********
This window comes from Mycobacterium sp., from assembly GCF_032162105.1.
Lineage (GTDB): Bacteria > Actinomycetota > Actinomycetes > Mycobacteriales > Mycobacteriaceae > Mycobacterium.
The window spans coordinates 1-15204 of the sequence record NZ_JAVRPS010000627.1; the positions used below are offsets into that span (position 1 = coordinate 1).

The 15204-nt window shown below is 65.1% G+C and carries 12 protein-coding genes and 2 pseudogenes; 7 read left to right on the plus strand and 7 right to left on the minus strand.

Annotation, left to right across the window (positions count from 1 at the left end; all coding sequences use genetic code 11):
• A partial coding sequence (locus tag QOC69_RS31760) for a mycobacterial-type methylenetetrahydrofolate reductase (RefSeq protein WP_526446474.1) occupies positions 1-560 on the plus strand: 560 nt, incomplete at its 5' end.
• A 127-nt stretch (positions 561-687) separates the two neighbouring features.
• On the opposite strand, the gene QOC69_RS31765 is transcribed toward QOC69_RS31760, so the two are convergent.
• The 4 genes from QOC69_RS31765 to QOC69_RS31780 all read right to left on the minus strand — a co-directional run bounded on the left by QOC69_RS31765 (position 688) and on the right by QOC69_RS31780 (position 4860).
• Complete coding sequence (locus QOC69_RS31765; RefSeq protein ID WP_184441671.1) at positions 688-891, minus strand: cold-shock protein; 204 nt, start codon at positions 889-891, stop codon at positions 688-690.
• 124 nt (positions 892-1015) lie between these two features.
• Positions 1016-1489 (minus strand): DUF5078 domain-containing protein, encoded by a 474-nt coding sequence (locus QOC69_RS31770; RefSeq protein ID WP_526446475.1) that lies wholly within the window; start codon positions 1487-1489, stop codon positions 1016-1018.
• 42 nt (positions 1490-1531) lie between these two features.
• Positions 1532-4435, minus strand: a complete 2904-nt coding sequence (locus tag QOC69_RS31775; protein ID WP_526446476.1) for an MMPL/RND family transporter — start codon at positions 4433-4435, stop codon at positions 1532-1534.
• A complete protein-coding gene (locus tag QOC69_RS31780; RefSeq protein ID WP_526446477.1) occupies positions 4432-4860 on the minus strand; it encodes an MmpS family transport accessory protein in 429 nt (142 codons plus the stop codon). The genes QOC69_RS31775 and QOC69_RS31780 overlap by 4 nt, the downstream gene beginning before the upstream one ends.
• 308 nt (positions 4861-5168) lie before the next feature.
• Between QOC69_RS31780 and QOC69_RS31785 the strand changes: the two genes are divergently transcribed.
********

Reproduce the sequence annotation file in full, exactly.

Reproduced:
This window comes from Mycobacterium sp., from assembly GCF_032162105.1.
Lineage (GTDB): Bacteria > Actinomycetota > Actinomycetes > Mycobacteriales > Mycobacteriaceae > Mycobacterium.
The window spans coordinates 1-15204 of the sequence record NZ_JAVRPS010000627.1; the positions used below are offsets into that span (position 1 = coordinate 1).

The 15204-nt window shown below is 65.1% G+C and carries 12 protein-coding genes and 2 pseudogenes; 7 read left to right on the plus strand and 7 right to left on the minus strand.

Annotation, left to right across the window (positions count from 1 at the left end; all coding sequences use genetic code 11):
• A partial coding sequence (locus tag QOC69_RS31760) for a mycobacterial-type methylenetetrahydrofolate reductase (RefSeq protein WP_526446474.1) occupies positions 1-560 on the plus strand: 560 nt, incomplete at its 5' end.
• A 127-nt stretch (positions 561-687) separates the two neighbouring features.
• On the opposite strand, the gene QOC69_RS31765 is transcribed toward QOC69_RS31760, so the two are convergent.
• The 4 genes from QOC69_RS31765 to QOC69_RS31780 all read right to left on the minus strand — a co-directional run bounded on the left by QOC69_RS31765 (position 688) and on the right by QOC69_RS31780 (position 4860).
• Complete coding sequence (locus QOC69_RS31765; RefSeq protein ID WP_184441671.1) at positions 688-891, minus strand: cold-shock protein; 204 nt, start codon at positions 889-891, stop codon at positions 688-690.
• 124 nt (positions 892-1015) lie between these two features.
• Positions 1016-1489 (minus strand): DUF5078 domain-containing protein, encoded by a 474-nt coding sequence (locus QOC69_RS31770; RefSeq protein ID WP_526446475.1) that lies wholly within the window; start codon positions 1487-1489, stop codon positions 1016-1018.
• 42 nt (positions 1490-1531) lie between these two features.
• Positions 1532-4435, minus strand: a complete 2904-nt coding sequence (locus tag QOC69_RS31775; protein ID WP_526446476.1) for an MMPL/RND family transporter — start codon at positions 4433-4435, stop codon at positions 1532-1534.
• A complete protein-coding gene (locus tag QOC69_RS31780; RefSeq protein ID WP_526446477.1) occupies positions 4432-4860 on the minus strand; it encodes an MmpS family transport accessory protein in 429 nt (142 codons plus the stop codon). The genes QOC69_RS31775 and QOC69_RS31780 overlap by 4 nt, the downstream gene beginning before the upstream one ends.
• 308 nt (positions 4861-5168) lie before the next feature.
• Between QOC69_RS31780 and QOC69_RS31785 the strand changes: the two genes are divergently transcribed.